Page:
What are the comorbidities influencing the management of patients and the response to therapy in chronic hepatitis C?

Authors


Correspondence
Alfredo Alberti, Venetian Institute of Molecular Medicine, Via Orus, 2, 35128 Padova, Italy
Tel: +00 39 497 923 224
Fax: +00 39 497 923 250
e-mail: alfredo.alberti@unipd.it

Abstract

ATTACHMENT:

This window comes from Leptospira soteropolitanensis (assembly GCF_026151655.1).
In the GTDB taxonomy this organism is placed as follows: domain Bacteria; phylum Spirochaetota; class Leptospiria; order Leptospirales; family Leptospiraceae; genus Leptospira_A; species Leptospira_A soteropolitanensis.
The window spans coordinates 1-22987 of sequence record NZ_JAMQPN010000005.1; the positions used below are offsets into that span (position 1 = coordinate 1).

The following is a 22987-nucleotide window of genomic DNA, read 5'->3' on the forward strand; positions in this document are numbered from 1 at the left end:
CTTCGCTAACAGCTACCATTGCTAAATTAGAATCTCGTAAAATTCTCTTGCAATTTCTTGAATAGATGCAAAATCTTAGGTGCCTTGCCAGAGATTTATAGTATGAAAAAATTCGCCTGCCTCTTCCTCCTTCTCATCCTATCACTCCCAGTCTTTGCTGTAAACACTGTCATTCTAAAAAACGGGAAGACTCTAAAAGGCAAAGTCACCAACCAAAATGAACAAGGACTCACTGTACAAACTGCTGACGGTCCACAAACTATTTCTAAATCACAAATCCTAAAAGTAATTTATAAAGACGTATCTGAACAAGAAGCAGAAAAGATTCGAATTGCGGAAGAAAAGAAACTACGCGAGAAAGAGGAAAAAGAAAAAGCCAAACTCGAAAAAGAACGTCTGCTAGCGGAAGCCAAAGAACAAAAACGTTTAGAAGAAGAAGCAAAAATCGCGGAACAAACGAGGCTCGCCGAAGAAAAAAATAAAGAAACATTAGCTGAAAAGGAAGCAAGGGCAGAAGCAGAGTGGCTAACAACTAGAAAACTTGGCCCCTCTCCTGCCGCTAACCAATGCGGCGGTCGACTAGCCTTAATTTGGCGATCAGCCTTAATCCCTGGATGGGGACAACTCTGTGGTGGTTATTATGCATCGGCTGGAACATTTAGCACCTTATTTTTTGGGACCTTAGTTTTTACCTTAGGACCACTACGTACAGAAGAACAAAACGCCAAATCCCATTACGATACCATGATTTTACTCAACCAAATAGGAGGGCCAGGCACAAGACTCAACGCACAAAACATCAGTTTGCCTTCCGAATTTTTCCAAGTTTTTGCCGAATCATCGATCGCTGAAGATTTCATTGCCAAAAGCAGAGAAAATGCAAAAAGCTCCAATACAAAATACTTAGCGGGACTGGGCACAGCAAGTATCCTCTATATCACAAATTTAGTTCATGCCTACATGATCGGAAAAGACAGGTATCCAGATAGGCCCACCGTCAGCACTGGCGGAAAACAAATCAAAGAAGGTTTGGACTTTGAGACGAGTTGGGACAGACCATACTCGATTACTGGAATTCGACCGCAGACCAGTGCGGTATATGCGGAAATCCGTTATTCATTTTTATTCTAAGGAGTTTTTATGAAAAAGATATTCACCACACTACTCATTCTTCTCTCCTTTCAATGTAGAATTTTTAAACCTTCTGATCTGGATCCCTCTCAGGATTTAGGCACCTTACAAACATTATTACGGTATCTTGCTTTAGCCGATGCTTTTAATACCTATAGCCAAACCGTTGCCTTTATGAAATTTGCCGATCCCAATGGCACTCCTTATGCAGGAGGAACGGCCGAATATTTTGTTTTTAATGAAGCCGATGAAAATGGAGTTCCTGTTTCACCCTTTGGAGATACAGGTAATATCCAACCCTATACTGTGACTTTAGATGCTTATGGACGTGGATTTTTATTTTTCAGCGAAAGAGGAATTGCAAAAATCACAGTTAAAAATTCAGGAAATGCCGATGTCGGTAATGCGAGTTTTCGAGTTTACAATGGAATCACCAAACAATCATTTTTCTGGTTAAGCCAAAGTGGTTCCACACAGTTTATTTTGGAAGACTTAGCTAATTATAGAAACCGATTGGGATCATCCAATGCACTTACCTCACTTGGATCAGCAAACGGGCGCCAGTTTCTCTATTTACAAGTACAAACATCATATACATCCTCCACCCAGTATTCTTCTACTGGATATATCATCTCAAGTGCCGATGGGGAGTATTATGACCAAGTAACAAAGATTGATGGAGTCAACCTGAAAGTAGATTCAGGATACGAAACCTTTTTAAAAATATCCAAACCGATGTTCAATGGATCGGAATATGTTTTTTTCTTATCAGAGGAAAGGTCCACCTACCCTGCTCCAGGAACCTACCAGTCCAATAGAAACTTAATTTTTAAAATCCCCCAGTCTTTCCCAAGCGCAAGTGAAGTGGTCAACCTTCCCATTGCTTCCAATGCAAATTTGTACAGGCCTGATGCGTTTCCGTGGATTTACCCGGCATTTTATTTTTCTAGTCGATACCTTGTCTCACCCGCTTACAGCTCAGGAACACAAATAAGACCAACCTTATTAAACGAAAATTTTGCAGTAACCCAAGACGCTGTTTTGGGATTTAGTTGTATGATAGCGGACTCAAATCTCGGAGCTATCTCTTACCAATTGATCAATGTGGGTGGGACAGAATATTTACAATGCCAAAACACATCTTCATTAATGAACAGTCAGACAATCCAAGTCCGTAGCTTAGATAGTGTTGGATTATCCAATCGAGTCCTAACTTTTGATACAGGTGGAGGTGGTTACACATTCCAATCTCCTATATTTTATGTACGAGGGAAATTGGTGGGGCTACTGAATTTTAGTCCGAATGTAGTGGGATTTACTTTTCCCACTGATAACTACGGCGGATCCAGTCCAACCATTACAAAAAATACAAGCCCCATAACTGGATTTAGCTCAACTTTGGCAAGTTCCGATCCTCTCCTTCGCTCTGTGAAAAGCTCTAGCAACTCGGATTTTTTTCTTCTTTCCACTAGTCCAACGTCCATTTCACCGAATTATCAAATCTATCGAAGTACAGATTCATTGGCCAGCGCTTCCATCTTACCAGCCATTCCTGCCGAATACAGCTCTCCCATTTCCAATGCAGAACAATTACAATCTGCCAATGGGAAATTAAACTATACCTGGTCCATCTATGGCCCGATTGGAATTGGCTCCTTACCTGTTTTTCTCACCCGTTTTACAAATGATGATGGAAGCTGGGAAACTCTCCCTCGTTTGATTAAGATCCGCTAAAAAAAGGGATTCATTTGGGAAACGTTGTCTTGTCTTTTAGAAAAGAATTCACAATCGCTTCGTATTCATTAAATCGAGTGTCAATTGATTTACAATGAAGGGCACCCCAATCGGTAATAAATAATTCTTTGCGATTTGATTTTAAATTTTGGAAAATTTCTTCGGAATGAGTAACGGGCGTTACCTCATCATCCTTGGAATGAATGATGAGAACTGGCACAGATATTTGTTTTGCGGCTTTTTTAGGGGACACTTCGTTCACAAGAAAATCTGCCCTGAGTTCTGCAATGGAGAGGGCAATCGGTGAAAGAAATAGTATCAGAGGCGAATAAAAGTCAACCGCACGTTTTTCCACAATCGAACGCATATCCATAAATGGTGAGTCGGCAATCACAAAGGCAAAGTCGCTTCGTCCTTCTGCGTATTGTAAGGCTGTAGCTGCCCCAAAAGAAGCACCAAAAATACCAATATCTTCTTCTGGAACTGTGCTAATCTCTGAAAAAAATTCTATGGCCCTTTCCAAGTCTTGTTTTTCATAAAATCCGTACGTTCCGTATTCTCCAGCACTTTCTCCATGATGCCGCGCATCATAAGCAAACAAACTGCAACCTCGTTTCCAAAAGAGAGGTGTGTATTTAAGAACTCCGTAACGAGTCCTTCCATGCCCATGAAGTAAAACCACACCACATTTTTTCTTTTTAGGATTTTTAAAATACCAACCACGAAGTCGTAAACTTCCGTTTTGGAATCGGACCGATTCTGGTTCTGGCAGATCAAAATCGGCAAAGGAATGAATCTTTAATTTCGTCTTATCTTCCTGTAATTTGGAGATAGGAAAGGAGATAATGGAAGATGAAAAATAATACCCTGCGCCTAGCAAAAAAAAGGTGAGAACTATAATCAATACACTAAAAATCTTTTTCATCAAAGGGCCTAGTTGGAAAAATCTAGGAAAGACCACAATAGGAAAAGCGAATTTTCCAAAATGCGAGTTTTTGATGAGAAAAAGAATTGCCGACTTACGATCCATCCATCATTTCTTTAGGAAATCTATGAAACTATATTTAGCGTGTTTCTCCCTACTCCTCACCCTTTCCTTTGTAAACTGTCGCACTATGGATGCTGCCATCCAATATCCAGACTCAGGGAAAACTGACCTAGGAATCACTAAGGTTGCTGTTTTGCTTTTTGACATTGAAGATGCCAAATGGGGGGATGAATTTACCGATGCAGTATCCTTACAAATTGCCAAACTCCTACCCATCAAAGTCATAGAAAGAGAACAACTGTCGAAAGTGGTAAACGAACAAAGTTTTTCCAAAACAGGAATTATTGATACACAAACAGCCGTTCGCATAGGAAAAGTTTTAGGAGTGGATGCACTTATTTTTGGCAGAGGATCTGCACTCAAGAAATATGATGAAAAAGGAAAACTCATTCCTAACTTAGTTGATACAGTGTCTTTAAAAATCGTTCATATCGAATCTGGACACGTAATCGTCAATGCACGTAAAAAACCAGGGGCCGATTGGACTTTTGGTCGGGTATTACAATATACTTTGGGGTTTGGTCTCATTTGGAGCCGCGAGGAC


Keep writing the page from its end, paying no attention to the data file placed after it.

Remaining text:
The natural history of chronic hepatitis C has been defined in several retrospective and prospective studies conducted in the last 20 years. These studies have clearly demonstrated that the outcome of chronic hepatitis C virus infection is profoundly influenced by a variety of cofactors and comorbidities. Many of the cofactors that affect the course of liver disease in hepatitis C also have a significant influence on the result of antiviral therapy. Unfortunately, comorbidities that have been shown to negatively influence the course and outcome of liver disease often reduce the chance of achieving a sustained virological response with pegylated interferon (PEG-IFN) and ribavirin treatment. The most important and frequent comorbidity influencing the course of chronic hepatitis C and the response to antiviral therapy is represented by the metabolic syndrome, and by the associated state of insulin resistance. Other comorbidities that have a negative influence on the progression of hepatitis C and on the response to antiviral therapy include excess alcohol intake, human immunodeficiency virus and hepatitis B virus co-infection and a number of conditions that reduce the benefit of therapy by affecting negatively compliance and/or adherence to adequate PEG-IFN or ribavirin doses.

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